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Nats Bank On Loaiza, Osuna

Club Finalizes Deals for Two Free Agent Pitchers

By Barry Svrluga
Washington Post Staff Writer
Thursday, January 20, 2005; Page D09

The moves may not send ripples through baseball, and the names certainly aren't household for Washington fans not re-accustomed to poring over box scores and analyzing all those little numbers. But the Washington Nationals finalized two deals yesterday -- deals for free agent pitchers Esteban Loaiza and Antonio Osuna -- that could help take the burden off a pitching staff that was, at times, overwhelmed last season.

The Nationals officially announced that Loaiza, a 33-year-old right-hander who began last season with the Chicago White Sox before being traded to the New York Yankees, had signed a one-year deal, which is worth $2.9 million. Though the Nationals began the offseason seeking longer deals with higher-profile starters, General Manager Jim Bowden felt that Loaiza's history -- which includes a 21-win season in 2003 -- offers enough hope for success that a one-year contract could serve both parties well.

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"I think there's definitely risk involved," Bowden said. "But we know the worst-case scenario is that he just won 10 games and pitched 180 innings last year. If he had that 21-win season in 2004, he'd be getting the kind of money that we can't afford. We have to spend our dollars the best way we can. If we could afford [Curt] Schilling and [Roger] Clemens and Pedro [Martinez], they'd be on our team."

Loaiza, who is 100-89 with a 4.70 earned run average in 10 major league seasons, went 10-7 with a 5.70 ERA last year, though he was 9-5 and an all-star for the second straight season before the July 31 trade. He struggled upon his arrival in New York, where he had an 8.50 ERA, and was eventually sent to the bullpen. As much as anything, he needed a fresh start, he said yesterday.

"In 2003, I was just a different pitcher," Loaiza said by telephone. "Everything was working well. Last year, I was doing well and everything, but I think people study pitchers and get used to them. One of the things that [happened] when I went to New York, I tried to do too much instead of just throwing the ball. Me, going to Washington, there's going to be a lot of good stuff for me. I'm ready to go win every single game."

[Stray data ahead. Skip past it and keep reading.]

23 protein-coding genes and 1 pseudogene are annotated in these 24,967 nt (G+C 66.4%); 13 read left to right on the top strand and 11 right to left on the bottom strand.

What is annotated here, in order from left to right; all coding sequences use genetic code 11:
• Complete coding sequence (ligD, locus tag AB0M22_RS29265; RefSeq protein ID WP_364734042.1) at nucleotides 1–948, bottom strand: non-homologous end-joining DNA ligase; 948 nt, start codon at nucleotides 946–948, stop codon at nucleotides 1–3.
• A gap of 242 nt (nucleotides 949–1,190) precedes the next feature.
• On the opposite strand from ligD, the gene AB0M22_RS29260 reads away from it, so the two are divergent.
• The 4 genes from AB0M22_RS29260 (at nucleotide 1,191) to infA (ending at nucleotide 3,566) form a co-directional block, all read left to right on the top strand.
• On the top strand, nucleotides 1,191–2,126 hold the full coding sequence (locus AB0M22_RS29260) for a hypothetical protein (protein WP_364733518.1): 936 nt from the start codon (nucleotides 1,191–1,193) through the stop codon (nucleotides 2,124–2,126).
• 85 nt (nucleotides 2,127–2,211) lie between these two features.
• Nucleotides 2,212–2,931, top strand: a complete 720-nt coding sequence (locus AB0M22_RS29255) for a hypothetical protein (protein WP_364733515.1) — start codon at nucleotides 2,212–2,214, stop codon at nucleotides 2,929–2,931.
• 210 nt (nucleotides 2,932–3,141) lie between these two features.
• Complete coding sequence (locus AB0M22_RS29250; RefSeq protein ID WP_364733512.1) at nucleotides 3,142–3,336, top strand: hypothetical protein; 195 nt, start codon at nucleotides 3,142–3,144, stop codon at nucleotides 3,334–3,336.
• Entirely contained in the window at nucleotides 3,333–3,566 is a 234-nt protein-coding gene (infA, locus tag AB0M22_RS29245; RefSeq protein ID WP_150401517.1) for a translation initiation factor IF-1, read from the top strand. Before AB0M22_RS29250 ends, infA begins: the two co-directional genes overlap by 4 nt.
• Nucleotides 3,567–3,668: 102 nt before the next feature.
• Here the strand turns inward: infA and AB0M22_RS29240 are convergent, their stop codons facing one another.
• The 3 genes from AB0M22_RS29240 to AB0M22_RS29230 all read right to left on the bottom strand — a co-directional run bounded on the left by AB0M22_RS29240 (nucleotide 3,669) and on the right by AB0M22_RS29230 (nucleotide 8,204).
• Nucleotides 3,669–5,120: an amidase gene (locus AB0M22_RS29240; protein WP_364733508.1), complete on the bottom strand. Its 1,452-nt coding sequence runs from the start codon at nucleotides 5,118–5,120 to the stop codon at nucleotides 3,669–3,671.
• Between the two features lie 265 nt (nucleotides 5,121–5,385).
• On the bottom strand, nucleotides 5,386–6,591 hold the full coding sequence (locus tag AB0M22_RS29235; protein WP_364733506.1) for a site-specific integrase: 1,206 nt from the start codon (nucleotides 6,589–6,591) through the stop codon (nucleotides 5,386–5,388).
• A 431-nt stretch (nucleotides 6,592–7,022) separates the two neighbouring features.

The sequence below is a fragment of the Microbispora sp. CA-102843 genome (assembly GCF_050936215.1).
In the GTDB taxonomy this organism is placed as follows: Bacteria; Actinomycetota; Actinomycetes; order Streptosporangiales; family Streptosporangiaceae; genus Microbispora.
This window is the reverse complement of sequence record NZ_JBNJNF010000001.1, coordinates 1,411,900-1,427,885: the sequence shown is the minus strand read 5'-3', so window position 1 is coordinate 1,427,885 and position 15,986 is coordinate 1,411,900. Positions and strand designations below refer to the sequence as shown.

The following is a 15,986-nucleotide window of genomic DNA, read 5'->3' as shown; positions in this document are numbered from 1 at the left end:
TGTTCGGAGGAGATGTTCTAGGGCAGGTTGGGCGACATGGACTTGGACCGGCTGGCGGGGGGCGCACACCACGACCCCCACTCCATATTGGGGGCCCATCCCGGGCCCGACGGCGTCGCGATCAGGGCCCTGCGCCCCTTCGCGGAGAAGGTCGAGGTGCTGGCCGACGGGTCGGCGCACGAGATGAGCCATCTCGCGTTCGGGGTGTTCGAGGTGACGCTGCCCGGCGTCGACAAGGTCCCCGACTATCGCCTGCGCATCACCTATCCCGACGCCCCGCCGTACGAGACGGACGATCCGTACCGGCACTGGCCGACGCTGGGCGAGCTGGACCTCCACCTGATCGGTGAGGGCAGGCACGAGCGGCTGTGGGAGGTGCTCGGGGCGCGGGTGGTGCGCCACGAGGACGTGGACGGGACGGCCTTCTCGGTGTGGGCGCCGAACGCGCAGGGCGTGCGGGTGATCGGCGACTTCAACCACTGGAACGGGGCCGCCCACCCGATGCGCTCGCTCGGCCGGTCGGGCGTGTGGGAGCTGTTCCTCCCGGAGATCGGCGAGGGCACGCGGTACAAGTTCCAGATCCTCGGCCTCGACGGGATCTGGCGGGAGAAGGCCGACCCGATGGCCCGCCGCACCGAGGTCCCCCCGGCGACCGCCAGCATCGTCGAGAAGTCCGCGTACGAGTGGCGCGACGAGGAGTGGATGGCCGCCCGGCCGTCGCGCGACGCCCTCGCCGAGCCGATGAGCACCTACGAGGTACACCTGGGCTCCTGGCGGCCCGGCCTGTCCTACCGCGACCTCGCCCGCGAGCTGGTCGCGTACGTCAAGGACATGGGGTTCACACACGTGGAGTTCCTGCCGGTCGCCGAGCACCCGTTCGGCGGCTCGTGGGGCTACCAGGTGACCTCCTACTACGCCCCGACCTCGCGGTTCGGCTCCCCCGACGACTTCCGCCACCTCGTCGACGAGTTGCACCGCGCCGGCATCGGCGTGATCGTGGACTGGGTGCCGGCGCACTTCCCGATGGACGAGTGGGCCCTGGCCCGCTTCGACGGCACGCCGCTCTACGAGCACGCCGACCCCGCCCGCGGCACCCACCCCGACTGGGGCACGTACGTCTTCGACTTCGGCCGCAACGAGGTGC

Loaiza said that after throwing a career-high 226 1/3 innings in 2003 -- when he was the starter for the American League all-star team, went 21-9, led the AL in strikeouts and was the runner-up for the Cy Young Award -- his arm tired last summer. He said being banished to the bullpen by the Yankees helped some, and he was more effective in the playoffs, when he allowed one run in 8 1/3 innings.

"I got my velocity back," Loaiza said. "I think they didn't have much confidence in me. [Yankees Manager] Joe Torre is a big veteran guy; he likes the guys he knows. I like New York, but I'm on a new team now, and whatever I have in me I want to take to Washington and perform like 2003."

Even a fraction of those results would please the Nationals. Of the 22 pitchers that appeared in at least one game for the team last year, only Livan Hernandez threw more than 136 innings. Loaiza has thrown at least 180 innings in four of the last five years.

Osuna, 32, signed a one-year, $800,000 deal with the team. His agent, Joseph Longo, said he had two other major league offers, but that Osuna preferred the Nationals in no small part because the team has three players whom Osuna knows well -- third baseman Vinny Castilla, reliever Luis Ayala and, now, Loaiza. All four players are from Mexico, which was important to Osuna.

"He's already tight with some of those players there, and I think that was a factor," Longo said.

Osuna, a reliever, went 2-1 with a 2.45 ERA with the San Diego Padres last year, when he made $750,000. He is 36-29 with a 3.50 ERA in a 10-year career with four teams.

Though neither Loaiza nor Osuna was the Nationals' top choice for either role -- Washington pursued such pitchers as Odalis Perez, Jaret Wright, Paul Wilson and Steve Kline -- they immediately make the Nationals' staff deeper.

Last season, when the team -- then the Montreal Expos -- struggled through a rash of injuries to pitchers such as Tony Armas Jr. and Tomo Ohka, Manager Frank Robinson found himself with little choice but to toss young pitchers into the lineup. Four pitchers made their big league debuts with the Expos last season, and the effect on the team was tangible. Montreal's bullpen began the year dropping 14 of its first 15 decisions before stabilizing.The team's starters finished the year 40-66 with a 4.53 ERA and averaged less than 5 2/3 innings per start, the lowest in the National League.

"We needed to be deeper," Bowden said. "We needed to be better prepared for injuries. We needed to be better prepared if you need to go to the minor leagues and make sure there are quality guys to go get. We think these moves help in that area."

Nationals Notes: Bowden said team officials held a conference call with infielder Barry Larkin this week. Larkin, 40, hasn't decided if he'll return for a 20th season in the majors. "If he does play, I think we have as good a chance as any at signing him," Bowden said. . . . To make room on the 40-man roster for Loaiza and Osuna, the Nationals designated outfielder Brandon Watson and righty Sun Woo Kim for assignment.

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